When the toll collector saw the oversized cougar head on the seat next to me, she burst out laughing.
For the record, the mascot suit wasn't my idea. But the handmade bows, the pompoms, the glittery signs, the wristbands – I will own up to that pep.
This is how I came to be in charge of our middle school cheerleaders: One afternoon, five minutes before study hall, an eighth-grader ducked into my office to ask if I could watch the cheerleaders while they practiced in the gym. During study hall. None of the other teachers could do it, she said, and the girls weren't allowed to practice alone.
When did Sister Academy get a cheerleading squad? But I agreed. I didn't want the girls to miss a practice. Besides, I'd been at my desk all day. Tired and slightly slap-happy, I was glad to walk away from my computer.
"Sucker," my principal joked later. The team was new – formed to support our new basketball team – and my saying yes to one study hall of baby-sitting somehow meant that I was now the group's adviser.
The basketball team had one game scheduled, against The Bryn Mawr School, one of the most elite girls' schools in Baltimore. We are a school for girls from the city's underserved neighborhoods, and we've never had an athletic team before.
"We probably won't win," one of the cheerleaders said.
"But we'll have fun," I told her. "And we'll be so full of fun and spirit that everybody will want to come and play us."
In other words, we had to represent. We had to be good. We could not be laughed at.
But the cheerleaders had no uniforms, and no budget with which to buy them. After a discussion on the merits of BeDazzling (there are none, it seems), we settled on gym uniforms and a no-sew cheer bow I found on Pinterest.
We were ragtag, but we were ready. Sort of.
Now 16 fifth-graders wanted to join the cheer team, which meant we'd have 24 girls crowding the sidelines. The fifth-graders can be our pep squad, I told our principal. They can sit in the stands (our cafeteria chairs) and hold signs. They can pass out red wristbands to all the spectators.
Oh yes, the wristbands: We had only a month to get ready and only one day a week to practice. The cheerleaders collectively knew maybe half of one cheer – not necessarily the same one. I forbid the one with "hiney" in it, also the one that mocked the other team's ball-handling skills.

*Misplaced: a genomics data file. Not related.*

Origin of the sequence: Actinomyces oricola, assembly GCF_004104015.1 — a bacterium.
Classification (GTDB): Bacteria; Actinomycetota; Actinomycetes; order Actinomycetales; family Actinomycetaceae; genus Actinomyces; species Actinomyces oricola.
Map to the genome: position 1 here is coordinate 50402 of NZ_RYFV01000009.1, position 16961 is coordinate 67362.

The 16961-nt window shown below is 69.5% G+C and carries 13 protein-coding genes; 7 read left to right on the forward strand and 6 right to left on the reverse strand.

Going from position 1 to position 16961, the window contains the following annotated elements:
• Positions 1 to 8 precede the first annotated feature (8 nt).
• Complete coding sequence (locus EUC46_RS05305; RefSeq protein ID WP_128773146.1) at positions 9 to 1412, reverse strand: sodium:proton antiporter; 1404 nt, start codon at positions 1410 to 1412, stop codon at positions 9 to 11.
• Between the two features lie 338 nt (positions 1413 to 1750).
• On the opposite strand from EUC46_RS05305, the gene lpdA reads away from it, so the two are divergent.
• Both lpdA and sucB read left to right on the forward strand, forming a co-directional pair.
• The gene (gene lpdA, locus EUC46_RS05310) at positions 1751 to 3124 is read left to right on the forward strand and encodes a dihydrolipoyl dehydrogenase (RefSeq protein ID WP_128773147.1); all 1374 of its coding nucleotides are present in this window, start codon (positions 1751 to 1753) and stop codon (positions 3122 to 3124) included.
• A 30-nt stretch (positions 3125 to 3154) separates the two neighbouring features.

Then I realized: pompoms! If the girls could learn three or four cheers, they could do them first with pompoms and then without, doubling their repertoire.
The first school I called didn't have pompoms, or even cheerleaders. But they had a box of red wristbands. Red was one of our school colors. Perfect.
After I scored black-and-red pompoms from another school, my principal asked me if I could find a cougar costume for our mascot.
I won't elaborate on the pitfalls of Googling "cougar costume." Needless to say, "cougar mascot" will provide more reliable and G-rated examples. That's how I ended up at the Harbor Tunnel tollbooth with a giant, doe-eyed cat head next to me: A school on the other side of the city lent us a cougar costume.
We were all on edge the day of the big game – especially when Bryn Mawr showed up with the world's tallest team of middle school hoopsters. "Forfeit!" one of our students begged.
But we didn't. Our players donned donated jerseys that said "Team Random," and our cheerleaders broke out their seven cheers. The mascot hammed it up. Our fans wore wristbands, and the pep squad held up glittery signs and led chants. It was an SRO crowd.
With our hand-me-downs and a lot of goodwill, we pressed on. And we won – by one buzzer-beating basket!
Later the Bryn Mawr players told us they had never seen such a crowd. In fact, they said, hardly anyone came to their games.
"We should go," one of our scrappiest players said. "We should go and cheer them on."
We've had other offers. The team that lent us the cougar suit wants an all-cat matchup. But we're also planning to pack up our signs and our pompoms and take our Team Random cougars on the road to cheer for Bryn Mawr.
Because that's the kind of team we are.